Figure 1 shows the FTW floating on the water body whereby it is able to uptake and remove almost all pollutants from water through biosorptionb process [3-5]. The fate of pollutants is illustrated in Figure 2. Nutrients, heavy metals and suspended solids can be captured by the plant roots and stored as biomass in plant tissues. The plant roots below the floating raft serves many purposes. First, it provides a large surface area for the assimilation of nutrients for the microbial biofilm from the water body which breaks down pollutants such as organic matter, nitrogen and reduces biological oxygen demand. The plant roots help shelter algae settling and solids that are settling below the raft from water turbulence. Additionally, they filter the sediment by entrapping fine suspended solid and enhancing the settling time for the suspended solids and phosphorus. The plant biomass production can be controlled through mechanical harvesting and converting into biochar that can be used for carbon sequestration. FTW also mimics natural wetlands by providing habitats for fishes, and nesting and protection for reptiles, amphibians and aquatic birds. Additionally, the FTW could be effectively marketed for tourism industries whereby it enhances aesthetic value by creating a healthy ecosystem for animal to live in.

b Biosorption for metal is a passive process of metal uptake and sequestering is understood whereby the metal is sequestered by chemical site naturally present and functional even when the biomass is dead [7].

The Institute for Environment and Development (LESTARI) at the Universiti Kebangsaan Malaysia (UKM) is currently developing FTW as a sustainable management solution for integrated stormwater management. FTW represents a relatively low cost and sustainable engineering technique to reduce pollution of nutrients loading, metals-contained stormwater and surface runoff. The tolerance of deep and fluctuating water levels enables this new ecologically engineered treatment system to be feasible in any surface water, including ponds, lakes, dams, reservoirs, estuaries and slow-flowing waters. As such, FTW has a huge potential to be widely applied in sustainable water resources management.

Figure 3 The authors working with their Floating Treatment Wetland (FTW).
Figure 3 The authors working with their Floating Treatment Wetland (FTW).

 

Figure 4 Mohd Hafiyyan bin Mahmud (right) and his supervisor, Dr Lee Khai Ern (left) with their Floating Treatment Wetland (FTW).
Figure 4 Mohd Hafiyyan bin Mahmud (right) and his supervisor, Dr Lee Khai Ern (left) with their Floating Treatment Wetland (FTW).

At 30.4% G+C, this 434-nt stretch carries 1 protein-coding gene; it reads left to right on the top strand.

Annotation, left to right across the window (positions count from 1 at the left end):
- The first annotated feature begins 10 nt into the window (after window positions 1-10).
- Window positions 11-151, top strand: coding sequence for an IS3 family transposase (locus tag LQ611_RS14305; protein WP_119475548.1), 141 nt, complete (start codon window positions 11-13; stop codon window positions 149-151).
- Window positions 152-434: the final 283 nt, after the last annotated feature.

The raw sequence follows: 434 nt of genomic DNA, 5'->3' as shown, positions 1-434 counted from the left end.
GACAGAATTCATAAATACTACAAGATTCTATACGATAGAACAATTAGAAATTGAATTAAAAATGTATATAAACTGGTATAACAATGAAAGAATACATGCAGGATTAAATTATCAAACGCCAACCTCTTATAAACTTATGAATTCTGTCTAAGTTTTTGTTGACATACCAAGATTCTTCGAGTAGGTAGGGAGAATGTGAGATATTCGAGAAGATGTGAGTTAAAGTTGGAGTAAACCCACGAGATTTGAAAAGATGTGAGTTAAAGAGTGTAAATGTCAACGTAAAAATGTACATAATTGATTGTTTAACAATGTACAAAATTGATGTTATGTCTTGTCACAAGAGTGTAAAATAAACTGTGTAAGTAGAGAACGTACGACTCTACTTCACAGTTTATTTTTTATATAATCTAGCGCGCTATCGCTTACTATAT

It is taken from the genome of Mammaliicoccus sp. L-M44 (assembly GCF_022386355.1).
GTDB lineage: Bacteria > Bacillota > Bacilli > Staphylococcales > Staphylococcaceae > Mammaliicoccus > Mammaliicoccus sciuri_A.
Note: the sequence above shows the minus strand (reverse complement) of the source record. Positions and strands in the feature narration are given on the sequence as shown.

About the Author

Mohd Hafiyyan bin Mahmud is a Ph.D. candidate and a Research Assistant at the Institute for Environment and Development (LESTARI), Universiti Kebangsaan Malaysia.

Dr. Lee Khai Ern is a Senior Lecturer and a Research Fellow at the Institute for Environment and Development (LESTARI), Universiti Kebangsaan Malaysia. He is also the project leader for the Floating Treatment Wetland project (TD-2014-015).

Find out more about

This article first appeared in the Scientific Malaysian Magazine Issue 11. Check out other articles in Issue 11 by downloading the PDF version for free here: Scientific Malaysian Magazine Issue 11 (PDF version)

References

[1] M. I. Lone, Z. He, P. J. Stoffella, X. Yang, Phytoremediation of heavy metal polluted soils and water: Progresses and perspectives. Journal of Zhejiang University Science B 9 (2008) 210-220.

[2] S. Liao, W. Chang, Heavy metal phytoremediation by water hyacinth at constructed wetlands in Taiwan, Journal of Aquatic Plant Management 42 (2004) 60-68.

[3] E. S. Priya, P. S. Selvan, Water hyacinth (Eichhornia crassipes) – An efficient and economic adsorbent for textile effluent treatment – A review. Arabian Journal of Chemistry. DOI: 10.1016/j.arabjc.2014.03.002.

[4] E. B. Ochekwu, B. Madagwa, Phytoremediation potentials of water hyacinth Eichhornia crassipes (mart.) Solms in crude oil polluted water. Journal of Applied Sciences and Environmental Management 17 (2013) 503-507.

[5] A. Malik, Environmental challenge vis a vis opportunity: The case of water hyacinth, Environmental International 33 (2007) 122-138.

[6] J. Addai-Mensah, C. A. Prestidge, Structure formation in dispersed system, in: H. Stechemesser, B. Dobias 9Eds.), Coagulation and Flocculation, Second ed., Taylor & Francis Group, Boca Raton, 2005, pp. 135-216.

[7] B. Volesky, Detoxification of metal-bearing effluents: biosorption for the next century. Hydrometallurgy 59 (2001) 203-216.